To escape suburban New Jersey, Carl enrolled at Fordham University in New York City. While completing a BA in European History at Fordham, he discovered that photography could be something to pursue a career so he decided to simultaneously complete a BFA in Photography. After going on to earn his MA in American History from Fordham, Carl concentrated on street photography. In hopes of developing and refining his photography work, Carl completed his MFA in Photography at Yale University.

Since graduating, he has found a great deal of personal satisfaction teaching as an Adjunct at Montclair State University, Cooper Union, Marymount Manhattan College, and Nassau Community College. He has also gained some renown for his straightforward writing on photography for such web sites as Searching For the Light, Lay Flat, and American Suburb X. His photography has been shown nationally and internationally. As an artist, he has produced a body of landscape and portrait photographs by driving around the United States to expose the little visual bits of America that give voice to our shared history and experience. Carl currently lives and works in Brooklyn, NY.

Matthew Schenning is a Brooklyn based photographer originally from Baltimore, MD where he spent his youth playing in the abandoned spaces under highway overpasses. He photographs the landscape with a large format camera favoring the slow and deliberate way of working, seeking to understand his own relationship to his surroundings. Most of his work purposely avoids specific markers of place and seeks to interject a bit of humor and poetry into the imagery of the everyday. He has been included in exhibitions in the United States and Europe. His work was featured in the first edition of The Collector’s Guide to Emerging Art Photography published by the Humble Arts Foundation and most recently in the exhibition catalogue for If This Is It published by Waal-boght Press.

Born in Downey, CA to parents in the US Army, Jason John Würm spent his childhood living throughout the US and Germany. He settled in New York City in 2001 to study photography and earned his BFA in Photography from SVA. Würm utilizes a documentary style of photography to record the ephemeral around America. In his belief that photography is best understood through practice, he has amassed an extensive archive of images, predominantly made in NYC and Brooklyn. His work has been exhibited nationally and published in The New York Times and The New Yorker. In 2012, Würm founded Waal-Boght Press to promote straight photography through annual publications.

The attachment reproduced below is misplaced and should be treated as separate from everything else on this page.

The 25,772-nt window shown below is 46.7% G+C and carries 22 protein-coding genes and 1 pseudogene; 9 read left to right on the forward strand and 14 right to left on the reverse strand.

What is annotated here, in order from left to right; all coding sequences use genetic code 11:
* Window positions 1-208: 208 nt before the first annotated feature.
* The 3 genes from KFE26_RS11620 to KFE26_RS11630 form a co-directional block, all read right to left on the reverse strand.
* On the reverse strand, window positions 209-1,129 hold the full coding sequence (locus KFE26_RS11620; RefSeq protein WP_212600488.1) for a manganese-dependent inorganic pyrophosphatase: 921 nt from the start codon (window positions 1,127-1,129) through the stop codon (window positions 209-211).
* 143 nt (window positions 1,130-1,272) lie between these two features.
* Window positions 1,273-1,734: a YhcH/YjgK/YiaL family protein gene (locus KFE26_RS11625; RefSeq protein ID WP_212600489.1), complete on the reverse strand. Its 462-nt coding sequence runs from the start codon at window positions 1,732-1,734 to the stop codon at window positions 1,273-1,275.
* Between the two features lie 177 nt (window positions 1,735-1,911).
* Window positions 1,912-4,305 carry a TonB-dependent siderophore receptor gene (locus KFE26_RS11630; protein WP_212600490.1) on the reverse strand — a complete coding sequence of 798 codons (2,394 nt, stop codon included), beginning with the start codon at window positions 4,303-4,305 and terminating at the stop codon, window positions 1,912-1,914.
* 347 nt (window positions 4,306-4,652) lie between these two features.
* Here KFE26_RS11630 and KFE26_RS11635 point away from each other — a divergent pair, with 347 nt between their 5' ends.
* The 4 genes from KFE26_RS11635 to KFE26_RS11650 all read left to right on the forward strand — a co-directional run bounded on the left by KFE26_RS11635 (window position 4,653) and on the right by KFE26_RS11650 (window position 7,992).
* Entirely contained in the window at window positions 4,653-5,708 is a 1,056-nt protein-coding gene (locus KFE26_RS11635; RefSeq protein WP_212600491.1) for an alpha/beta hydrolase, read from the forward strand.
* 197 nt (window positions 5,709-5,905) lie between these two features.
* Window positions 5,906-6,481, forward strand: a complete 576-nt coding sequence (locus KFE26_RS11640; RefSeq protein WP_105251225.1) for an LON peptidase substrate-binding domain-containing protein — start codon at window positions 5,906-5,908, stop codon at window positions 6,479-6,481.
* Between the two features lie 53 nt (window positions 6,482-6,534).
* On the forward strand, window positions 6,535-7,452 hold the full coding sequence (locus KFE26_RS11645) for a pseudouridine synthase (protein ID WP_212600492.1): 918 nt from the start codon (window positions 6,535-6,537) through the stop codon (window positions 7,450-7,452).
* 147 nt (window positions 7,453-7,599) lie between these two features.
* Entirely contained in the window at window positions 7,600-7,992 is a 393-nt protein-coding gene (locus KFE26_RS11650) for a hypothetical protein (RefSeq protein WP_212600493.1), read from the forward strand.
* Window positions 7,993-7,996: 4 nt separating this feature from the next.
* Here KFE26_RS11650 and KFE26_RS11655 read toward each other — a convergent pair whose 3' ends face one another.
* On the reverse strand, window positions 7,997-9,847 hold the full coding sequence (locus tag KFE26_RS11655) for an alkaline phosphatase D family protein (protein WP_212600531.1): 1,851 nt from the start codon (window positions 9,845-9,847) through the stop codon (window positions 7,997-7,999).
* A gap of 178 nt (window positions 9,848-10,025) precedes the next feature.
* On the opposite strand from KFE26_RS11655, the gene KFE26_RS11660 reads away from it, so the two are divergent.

AN ONGOING PHOTOGRAPHIC SURVEY OF DOWNTOWN BROOKLYN 2010 - 2015. ©2013 Jason John Würm, Carl Gunhouse, Matthew Schenning, Maureen Drennan. All rights reserved. Unauthorized reproduction is prohibited.


http://dtwnbklyn.tumblr.com


The Devil in the Details, works by Jason Hughes
May 30, 2015 through July 11, 2015
Opening Reception:
  Saturday May 30, 2015 7pm-10pm
Hours: Saturdays 1-4pm & Wednesday 5-7pm or by appointment


Jason Hughes is an interdisciplinary artist with an emphasis on sculpture, drawing, and print media. For the last several years his research has focused on the history of American economic power and its influence over cultural representation in the United States. His creative practice is quite diverse including textiles, collages, and cast sculptures from shredded currency; a series of large scale prints that are ornate abstract composites of money; and sculptural objects from appropriated street barricades used for crowd control. His work addresses issues of high and low craft, production and trade, as well as shifts in representation and the perception of value.

Jason Hughes is an artist and curator based in Baltimore, MD. He received his BFA in sculpture from the Maryland Institute College of Art in 2004 and attended the acclaimed AICAD New York Studio Program during the fall of 2003. He is currently a MFA candidate in the Intermedia and Digital Art program at UMBC. Hughes has exhibited his work both nationally and internationally since 2005.

In 2014, his work was selected for an exhibition at Marianne Boskey Gallery curated by Mera Rubell as well as the exhibition Washington Color Abstraction at the Gabarron Foundation Carriage House Center for the Arts curated by Donald Kuspit. His artwork has been featured in the New York Times, New American Paintings, and Art in America.